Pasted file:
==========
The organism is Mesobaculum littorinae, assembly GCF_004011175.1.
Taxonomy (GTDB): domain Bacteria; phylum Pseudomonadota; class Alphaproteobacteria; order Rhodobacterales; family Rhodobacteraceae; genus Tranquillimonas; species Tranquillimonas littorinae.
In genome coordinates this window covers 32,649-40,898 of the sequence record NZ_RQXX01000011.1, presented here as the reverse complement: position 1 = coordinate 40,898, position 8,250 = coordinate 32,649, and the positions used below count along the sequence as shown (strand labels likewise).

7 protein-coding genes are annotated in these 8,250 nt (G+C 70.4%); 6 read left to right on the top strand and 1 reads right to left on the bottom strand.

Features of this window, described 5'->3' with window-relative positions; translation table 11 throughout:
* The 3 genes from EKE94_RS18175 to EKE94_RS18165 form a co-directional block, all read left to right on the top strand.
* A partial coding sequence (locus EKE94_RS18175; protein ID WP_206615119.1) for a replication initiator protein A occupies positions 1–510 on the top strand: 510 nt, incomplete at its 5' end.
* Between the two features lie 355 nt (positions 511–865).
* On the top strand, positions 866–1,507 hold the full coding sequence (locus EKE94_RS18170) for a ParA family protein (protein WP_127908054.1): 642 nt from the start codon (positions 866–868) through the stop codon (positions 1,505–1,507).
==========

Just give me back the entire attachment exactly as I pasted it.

The organism is Mesobaculum littorinae, assembly GCF_004011175.1.
Taxonomy (GTDB): domain Bacteria; phylum Pseudomonadota; class Alphaproteobacteria; order Rhodobacterales; family Rhodobacteraceae; genus Tranquillimonas; species Tranquillimonas littorinae.
In genome coordinates this window covers 32,649-40,898 of the sequence record NZ_RQXX01000011.1, presented here as the reverse complement: position 1 = coordinate 40,898, position 8,250 = coordinate 32,649, and the positions used below count along the sequence as shown (strand labels likewise).

7 protein-coding genes are annotated in these 8,250 nt (G+C 70.4%); 6 read left to right on the top strand and 1 reads right to left on the bottom strand.

Features of this window, described 5'->3' with window-relative positions; translation table 11 throughout:
* The 3 genes from EKE94_RS18175 to EKE94_RS18165 form a co-directional block, all read left to right on the top strand.
* A partial coding sequence (locus EKE94_RS18175; protein ID WP_206615119.1) for a replication initiator protein A occupies positions 1–510 on the top strand: 510 nt, incomplete at its 5' end.
* Between the two features lie 355 nt (positions 511–865).
* On the top strand, positions 866–1,507 hold the full coding sequence (locus EKE94_RS18170) for a ParA family protein (protein WP_127908054.1): 642 nt from the start codon (positions 866–868) through the stop codon (positions 1,505–1,507).